|Blue suede medium clutch with drop-down chain handle|
|Pebble grey leather medium clutch bag with drop-down chain handle|
|Retro sunflower print medium clutch bag with drop-down chain handle|| |
|Red pods embroidered clutch bag|
|Black pods clutch bag|
|Plum scrolls embroidered silk clutch bag|
I was doing some file tidying earlier as my now Jurassic Mac is slowing up (hang in there old gal!) and I stumbled across this image from a customer who bought my gold peacock clutch for her wedding a few years back. Isn't it lovely? I do appreciate it when I get sent photos, and this one's a jewel! Do you have a photo of your Red Ruby Rose bag you'd like to share? I'd love to see, please send me.
I've been working on some new designs, including leather and some new original silk designs. First up, box clutches, which took a bit of experimenting to perfect and take several fiddly stages to complete.
Note the side gussets - it would be simpler not to include them from a construction perspective but with this style it would be easy for the bag contents to spill out when opened so this stops any unwanted fallout! The lining is a cotton fabric inspired by an English block-print from 1797, reprinted by the V&A museum from their collections.
Next up, a new frame style consisting of two separate pieces joined by a simple drop down clasp.
Considering the simplicity of the style it still takes me quite a while to make, because of the separate components involved and also because it's a new process for me.
Moving onto work in progress, one process I'm still trying to fathom and master is printing onto leather. Back at college I silkscreened single colours onto leather and suede which can be very effective but these days I want to create full colour photographic images. It's a dark art - those who have cracked it are very secretive about their methods and it's a minefield of blind alleys; heat transfer, dye sublimation or direct print, and then the process of treating the leather itself so it accepts the print and then holds onto it. Also, with leather being such a variable natural substrate it's not as straightforward or reliable as cotton and silk.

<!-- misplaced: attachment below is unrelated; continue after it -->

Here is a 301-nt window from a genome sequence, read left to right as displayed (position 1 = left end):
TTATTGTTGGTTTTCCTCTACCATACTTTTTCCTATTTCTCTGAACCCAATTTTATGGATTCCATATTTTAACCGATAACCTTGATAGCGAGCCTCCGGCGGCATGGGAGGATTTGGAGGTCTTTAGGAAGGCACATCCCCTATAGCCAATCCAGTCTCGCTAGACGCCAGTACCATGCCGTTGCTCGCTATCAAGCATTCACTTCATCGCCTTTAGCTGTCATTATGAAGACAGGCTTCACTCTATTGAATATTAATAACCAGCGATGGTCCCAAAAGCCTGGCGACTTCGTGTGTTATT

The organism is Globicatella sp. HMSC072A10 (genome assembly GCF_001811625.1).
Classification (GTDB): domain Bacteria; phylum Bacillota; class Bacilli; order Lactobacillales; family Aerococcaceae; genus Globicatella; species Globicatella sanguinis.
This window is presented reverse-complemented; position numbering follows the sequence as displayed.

A couple of years ago I outsourced my leather printing to a company in the USA and the results were beautiful but the high cost of print and shipping made it commercially unviable, so I continue in my quest to produce something myself. This butterfly clutch is the closest I've got so far:
Experimental full colour print onto leather
I created this using the best heat transfer paper I could find, transferring the image with a heat press onto nappa leather. On first glance it looks great but it just isn't durable enough to take the rough and tumble of life as a clutch bag. The inherent downside of using a transfer is that it sits as a film coating on the surface of the leather so not only do you lose a little of the natural handle of the hide but you have the potential for peeling. It didn't take a lot of scratching and picking for the film to start lifting.
So, I'll carry on searching. Next step, finding a desktop printer with a flat feed so I can print the leather directly through the printer and then treat the surface to protect it.
Finally in this design round up, some new silk designs. Thankfully for these designs I don't have to worry about the printing process as outsource to a wonderful fabric printing company who reliably produce rich and vibrant prints for me. This collection was inspired by flocks of birds, Victorian stained glass and the linear pattern of telegraph wires.